By Manushag N. Powell, Purdue University
A pirate could be no better than other Europeans when they saw an opportunity to set themselves up over a territory even when it was already inhabited. A few actually even took the title of ‘King’ because who could say otherwise? Similar in approach was a man who called himself James, or sometimes John Plantain. In 1720, Plantain sailed with Captain England and decided to settle in Rantabe, on the northeast coast of Madagascar.
Plantain was a Jamaican-born Englishman of no remarkable background. His contemporary biographer claimed that he was illiterate. Laddered or not, he’d been privateering and pirating from age 13. But in Madagascar he became the ‘King of Ranter Bay’.
Most of what we know about King Plantain comes from the narrative of a naval sailor named Clement Downing, who, after meeting Plantain and doing many other things, would eventually write A Compendious History of the Indian Wars with an Account of the Rise, Progress, Strength and Forces of Angria the Pyrate in 1737.
Clement Downing’s Account
Clement Downing’s narrative brought together a number of highly disparate characters. But what he says of Plantain should be taken with a grain of salt, since his sources, mostly Plantain himself and pirates, like other men, were often inclined to embellish the details of their own stories.
In 1721, Downing arrived at Madagascar’s Charnock point, where he claimed he could see “the remains of Captain Avery’s fortifications”, which Plantain was attempting to repair. It’s rather doubtful Avery had any such thing, but his legend was felt on Madagascar perhaps even more powerfully than back in England. Downing was annoyed by the waste and aggravation caused by the Red Sea men.
Still, the image of Plantain attempting to move into the fort of a legendary pirate captain, speaks to the power that pirate stories clearly offered to Downing and his readers alike.
This article comes directly from content in the video series The Real History of Pirates. Watch it now, on Wondrium.
A Burlesque Romance
Plantain’s story has an air of burlesque romance to it. When Downing met him, Plantain was prosperous, as such things went, he was backed by a substantial body of fighters from Madagascar’s Betsimisaraka people supplemented with 20 to 30 European men bearing firearms. Plantain was a traitor of enslaved captives, as well as hospitable to the crews of passing pirate ships who wished to rest, carouse, and make repairs.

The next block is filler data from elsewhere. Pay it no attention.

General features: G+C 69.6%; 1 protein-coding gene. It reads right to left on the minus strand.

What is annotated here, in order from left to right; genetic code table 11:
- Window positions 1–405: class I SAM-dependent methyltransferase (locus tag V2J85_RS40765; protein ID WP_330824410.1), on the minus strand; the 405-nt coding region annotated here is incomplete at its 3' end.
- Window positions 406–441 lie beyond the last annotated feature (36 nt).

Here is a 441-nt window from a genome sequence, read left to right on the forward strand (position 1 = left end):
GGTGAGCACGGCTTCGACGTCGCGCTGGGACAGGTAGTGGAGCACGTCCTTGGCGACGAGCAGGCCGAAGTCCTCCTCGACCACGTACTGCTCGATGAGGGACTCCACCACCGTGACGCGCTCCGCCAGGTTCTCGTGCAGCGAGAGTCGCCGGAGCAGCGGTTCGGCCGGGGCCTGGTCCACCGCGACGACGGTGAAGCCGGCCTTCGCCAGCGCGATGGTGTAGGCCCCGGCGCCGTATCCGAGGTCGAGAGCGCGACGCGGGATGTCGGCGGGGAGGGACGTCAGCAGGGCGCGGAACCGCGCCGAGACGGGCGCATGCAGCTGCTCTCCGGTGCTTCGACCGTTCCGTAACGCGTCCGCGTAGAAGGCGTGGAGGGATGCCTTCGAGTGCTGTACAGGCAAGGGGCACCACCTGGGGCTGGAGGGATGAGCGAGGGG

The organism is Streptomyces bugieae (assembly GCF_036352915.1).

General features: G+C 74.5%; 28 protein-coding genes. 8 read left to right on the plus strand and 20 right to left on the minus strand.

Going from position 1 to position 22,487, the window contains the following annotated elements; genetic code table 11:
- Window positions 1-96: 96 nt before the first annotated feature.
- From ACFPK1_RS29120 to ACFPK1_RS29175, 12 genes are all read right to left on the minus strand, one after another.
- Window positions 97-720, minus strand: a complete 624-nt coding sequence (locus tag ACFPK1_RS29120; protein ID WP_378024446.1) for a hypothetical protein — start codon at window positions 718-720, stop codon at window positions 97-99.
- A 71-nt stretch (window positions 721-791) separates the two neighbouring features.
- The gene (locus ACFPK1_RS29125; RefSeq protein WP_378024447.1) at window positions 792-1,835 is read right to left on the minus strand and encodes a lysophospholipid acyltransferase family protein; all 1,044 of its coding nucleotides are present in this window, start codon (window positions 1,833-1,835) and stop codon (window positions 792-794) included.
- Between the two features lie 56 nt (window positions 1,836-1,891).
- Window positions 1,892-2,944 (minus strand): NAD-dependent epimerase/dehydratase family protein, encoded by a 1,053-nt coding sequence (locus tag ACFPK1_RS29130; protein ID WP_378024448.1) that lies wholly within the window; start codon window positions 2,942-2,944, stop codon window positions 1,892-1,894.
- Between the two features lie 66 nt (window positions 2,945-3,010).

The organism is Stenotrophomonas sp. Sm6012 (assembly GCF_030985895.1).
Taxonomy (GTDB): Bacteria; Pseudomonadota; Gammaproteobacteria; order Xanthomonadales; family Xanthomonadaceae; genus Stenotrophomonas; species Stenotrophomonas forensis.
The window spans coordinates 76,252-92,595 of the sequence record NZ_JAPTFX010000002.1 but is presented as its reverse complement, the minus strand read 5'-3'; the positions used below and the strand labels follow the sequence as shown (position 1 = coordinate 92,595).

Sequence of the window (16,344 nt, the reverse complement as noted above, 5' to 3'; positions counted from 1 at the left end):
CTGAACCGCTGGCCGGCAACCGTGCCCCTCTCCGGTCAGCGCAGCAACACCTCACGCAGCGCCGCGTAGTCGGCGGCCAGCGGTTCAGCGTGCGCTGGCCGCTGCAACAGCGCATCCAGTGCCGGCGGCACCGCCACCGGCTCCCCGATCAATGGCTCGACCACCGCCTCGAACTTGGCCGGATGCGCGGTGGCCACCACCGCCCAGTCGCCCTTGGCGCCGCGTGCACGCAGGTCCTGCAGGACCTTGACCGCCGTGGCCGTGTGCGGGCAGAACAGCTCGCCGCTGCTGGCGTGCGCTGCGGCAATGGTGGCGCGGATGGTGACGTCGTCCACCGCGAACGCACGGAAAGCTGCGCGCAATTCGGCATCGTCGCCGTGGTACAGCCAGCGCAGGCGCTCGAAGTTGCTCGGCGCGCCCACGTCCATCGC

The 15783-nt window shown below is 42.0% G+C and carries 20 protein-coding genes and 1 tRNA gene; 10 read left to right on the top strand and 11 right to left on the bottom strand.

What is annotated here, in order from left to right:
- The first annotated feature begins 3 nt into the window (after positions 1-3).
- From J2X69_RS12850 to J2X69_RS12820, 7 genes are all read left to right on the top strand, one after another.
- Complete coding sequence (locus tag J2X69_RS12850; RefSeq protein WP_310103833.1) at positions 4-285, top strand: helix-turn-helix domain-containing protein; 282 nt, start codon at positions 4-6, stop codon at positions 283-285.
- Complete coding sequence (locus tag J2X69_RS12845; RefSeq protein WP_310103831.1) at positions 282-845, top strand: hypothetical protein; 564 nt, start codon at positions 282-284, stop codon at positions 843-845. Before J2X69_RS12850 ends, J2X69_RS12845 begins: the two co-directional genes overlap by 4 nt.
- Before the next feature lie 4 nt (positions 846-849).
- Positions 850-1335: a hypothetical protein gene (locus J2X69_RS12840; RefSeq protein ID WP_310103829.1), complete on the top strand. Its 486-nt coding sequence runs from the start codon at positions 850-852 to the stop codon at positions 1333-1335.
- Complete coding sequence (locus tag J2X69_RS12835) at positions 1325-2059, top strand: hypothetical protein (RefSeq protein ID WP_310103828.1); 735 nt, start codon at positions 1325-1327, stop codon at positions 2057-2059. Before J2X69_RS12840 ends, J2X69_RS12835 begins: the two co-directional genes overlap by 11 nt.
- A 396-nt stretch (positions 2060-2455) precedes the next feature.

Plantain had other companions as well. Downing reported multiple wives dressed in silk and diamonds. Yet, he longed for Eleanor Brown, the Christian granddaughter of another Madagascar potentate, the king of Masselage, who himself was apparently an Englishman from a Bristol enslaving vessel. Eleanor’s grandfather, whom the pirates called Long Dick, declined the alliance, and war ensued for the lady’s hand.
After two years of complicated alliances and bloody fighting, Plantain was victorious, married Eleanor and tortured many of his enemies to death, or so he said, forcing them to run across hot coals. Others of the Masselage people were enslaved and forced to work on Plantain’s sugar plantations in Ranter Bay.
The Pirate Angria
At this point, as Downing points out, Plantain could have picked a positive role model and followed Captain Avery by fortifying his home base. Or, he could have chosen a negative one and followed Captain Kidd, who “very much annoyed the inhabitants” of Madagascar. Plantain, it seemed, was more inclined to follow the latter’s footsteps.
Plantain continued to make war, intending to expand his territory, but ultimately, he made himself more enemies than his resources could accommodate. With Eleanor, he sailed for India and pledged himself in service to the man Downing called the Pirate Angria, who impressed Plantain because he had access to all kinds of luxuries that Plantain was unable to command at Madagascar.
Pirate Angria was actually Kanhoji Angre, the admiral of the Indian subcontinent’s powerful Maratha Navy. He was another individual who’s been called a pirate king. Angria outclassed Plantain in almost every way possible. And yet, Europeans like Downing, labeled him simply as a pirate. This was merely in spite. The fact was that the Maratha privateer ended up controlling a sizable chunk of the northern subcontinent coastline, leaving the territory to his son when he died, just as a king might.
Like the Barbarossa brothers, some independent-minded seafarers were able to rise to the rank of statesmen, partly through opposition to European encroachment.
A Domineering Figure of a Sea Raider
At this point, Plantain exits Downing’s narrative and the historical record entirely. Author Benerson Little speculates that if he did his job well, he might have ended his days as a great lieutenant of one of the greatest sea roving admirals in history.
What we do know, is that Plantain is remembered at all today only because he’s described in a book that was marketed as being about Angre, by far the more domineering figure of a sea raider and one who interested the British as well as Indian public a great deal.
Common Questions about King John Plantain and the Pirate Angria
Most of what we know about King Plantain comes from the narrative of a naval sailor named Clement Downing, who wrote A Compendious History of the Indian Wars with an Account of the Rise, Progress, Strength and Forces of Angria the Pyrate in 1737.
Plantain was prosperous as such things went, he was backed by a substantial body of fighters from Madagascar’s Betsimisaraka people supplemented with 20 to 30 European men bearing firearms
The Pirate Angria was actually Kanhoji Angre, the admiral of the Indian subcontinent’s powerful Maratha Navy.